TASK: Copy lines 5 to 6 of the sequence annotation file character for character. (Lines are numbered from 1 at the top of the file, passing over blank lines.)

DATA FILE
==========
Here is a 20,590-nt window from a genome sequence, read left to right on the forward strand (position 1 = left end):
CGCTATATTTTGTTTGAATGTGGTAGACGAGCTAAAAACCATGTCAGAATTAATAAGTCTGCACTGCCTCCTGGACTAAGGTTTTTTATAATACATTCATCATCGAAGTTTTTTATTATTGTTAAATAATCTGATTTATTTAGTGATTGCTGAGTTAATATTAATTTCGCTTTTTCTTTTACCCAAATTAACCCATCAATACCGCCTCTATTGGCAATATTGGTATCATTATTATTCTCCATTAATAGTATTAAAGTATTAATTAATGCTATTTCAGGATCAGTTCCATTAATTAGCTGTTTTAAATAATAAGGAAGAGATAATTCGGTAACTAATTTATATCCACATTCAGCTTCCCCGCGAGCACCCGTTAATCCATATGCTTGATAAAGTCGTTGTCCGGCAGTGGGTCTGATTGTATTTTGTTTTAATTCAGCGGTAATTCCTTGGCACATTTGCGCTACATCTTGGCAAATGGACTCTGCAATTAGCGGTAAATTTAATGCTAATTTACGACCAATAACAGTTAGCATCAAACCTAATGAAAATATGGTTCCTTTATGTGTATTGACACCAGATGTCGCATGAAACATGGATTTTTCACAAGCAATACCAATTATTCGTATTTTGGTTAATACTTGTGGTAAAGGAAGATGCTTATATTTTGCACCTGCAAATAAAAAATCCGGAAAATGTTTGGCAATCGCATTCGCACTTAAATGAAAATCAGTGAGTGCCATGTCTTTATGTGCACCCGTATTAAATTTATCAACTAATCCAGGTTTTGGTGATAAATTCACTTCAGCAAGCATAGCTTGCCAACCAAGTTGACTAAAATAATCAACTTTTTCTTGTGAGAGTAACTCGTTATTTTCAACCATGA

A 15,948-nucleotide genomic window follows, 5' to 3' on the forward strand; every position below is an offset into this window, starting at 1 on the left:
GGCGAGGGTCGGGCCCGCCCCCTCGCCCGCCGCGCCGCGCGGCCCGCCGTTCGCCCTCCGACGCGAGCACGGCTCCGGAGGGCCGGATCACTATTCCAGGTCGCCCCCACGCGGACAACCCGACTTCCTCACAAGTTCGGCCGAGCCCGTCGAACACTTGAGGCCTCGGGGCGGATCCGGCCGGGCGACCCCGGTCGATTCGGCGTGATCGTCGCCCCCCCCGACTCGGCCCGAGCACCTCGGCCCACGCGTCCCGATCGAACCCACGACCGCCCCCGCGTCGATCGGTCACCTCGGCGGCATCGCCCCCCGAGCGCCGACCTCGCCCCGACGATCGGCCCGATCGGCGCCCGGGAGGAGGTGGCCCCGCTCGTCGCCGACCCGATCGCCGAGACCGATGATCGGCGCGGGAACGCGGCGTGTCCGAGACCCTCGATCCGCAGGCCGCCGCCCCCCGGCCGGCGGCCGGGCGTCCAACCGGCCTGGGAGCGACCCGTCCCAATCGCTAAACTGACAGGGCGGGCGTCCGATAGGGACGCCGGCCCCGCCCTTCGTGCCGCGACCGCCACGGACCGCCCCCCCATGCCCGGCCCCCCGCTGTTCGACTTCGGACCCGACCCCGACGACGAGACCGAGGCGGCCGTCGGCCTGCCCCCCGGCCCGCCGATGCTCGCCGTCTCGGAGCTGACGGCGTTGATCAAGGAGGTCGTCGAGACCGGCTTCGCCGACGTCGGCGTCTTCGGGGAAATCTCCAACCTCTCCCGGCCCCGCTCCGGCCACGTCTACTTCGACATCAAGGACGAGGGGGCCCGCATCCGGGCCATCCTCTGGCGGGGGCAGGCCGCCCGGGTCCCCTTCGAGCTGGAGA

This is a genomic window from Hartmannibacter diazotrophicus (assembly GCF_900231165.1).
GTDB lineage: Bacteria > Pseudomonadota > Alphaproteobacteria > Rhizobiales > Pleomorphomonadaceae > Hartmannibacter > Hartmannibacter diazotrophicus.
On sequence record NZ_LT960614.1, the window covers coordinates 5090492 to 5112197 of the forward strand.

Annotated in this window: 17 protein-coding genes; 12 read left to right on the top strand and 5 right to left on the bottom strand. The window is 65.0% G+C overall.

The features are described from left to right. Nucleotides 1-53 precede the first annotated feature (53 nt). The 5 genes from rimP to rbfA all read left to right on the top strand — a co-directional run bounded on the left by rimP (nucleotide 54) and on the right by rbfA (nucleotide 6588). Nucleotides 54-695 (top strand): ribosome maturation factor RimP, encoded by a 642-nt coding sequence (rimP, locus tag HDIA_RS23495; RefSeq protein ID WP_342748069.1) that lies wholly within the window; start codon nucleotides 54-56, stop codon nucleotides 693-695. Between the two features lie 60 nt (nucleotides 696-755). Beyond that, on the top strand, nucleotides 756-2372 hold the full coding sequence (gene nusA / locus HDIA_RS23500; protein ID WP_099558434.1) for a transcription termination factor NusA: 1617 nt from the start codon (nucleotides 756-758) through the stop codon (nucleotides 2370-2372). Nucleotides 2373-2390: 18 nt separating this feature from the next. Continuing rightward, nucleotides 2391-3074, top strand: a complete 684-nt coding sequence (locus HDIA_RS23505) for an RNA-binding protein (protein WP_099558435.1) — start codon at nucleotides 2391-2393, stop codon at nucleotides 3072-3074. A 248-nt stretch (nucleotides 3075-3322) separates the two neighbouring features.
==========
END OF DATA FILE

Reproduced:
This is a genomic window from Hartmannibacter diazotrophicus (assembly GCF_900231165.1).
GTDB lineage: Bacteria > Pseudomonadota > Alphaproteobacteria > Rhizobiales > Pleomorphomonadaceae > Hartmannibacter > Hartmannibacter diazotrophicus.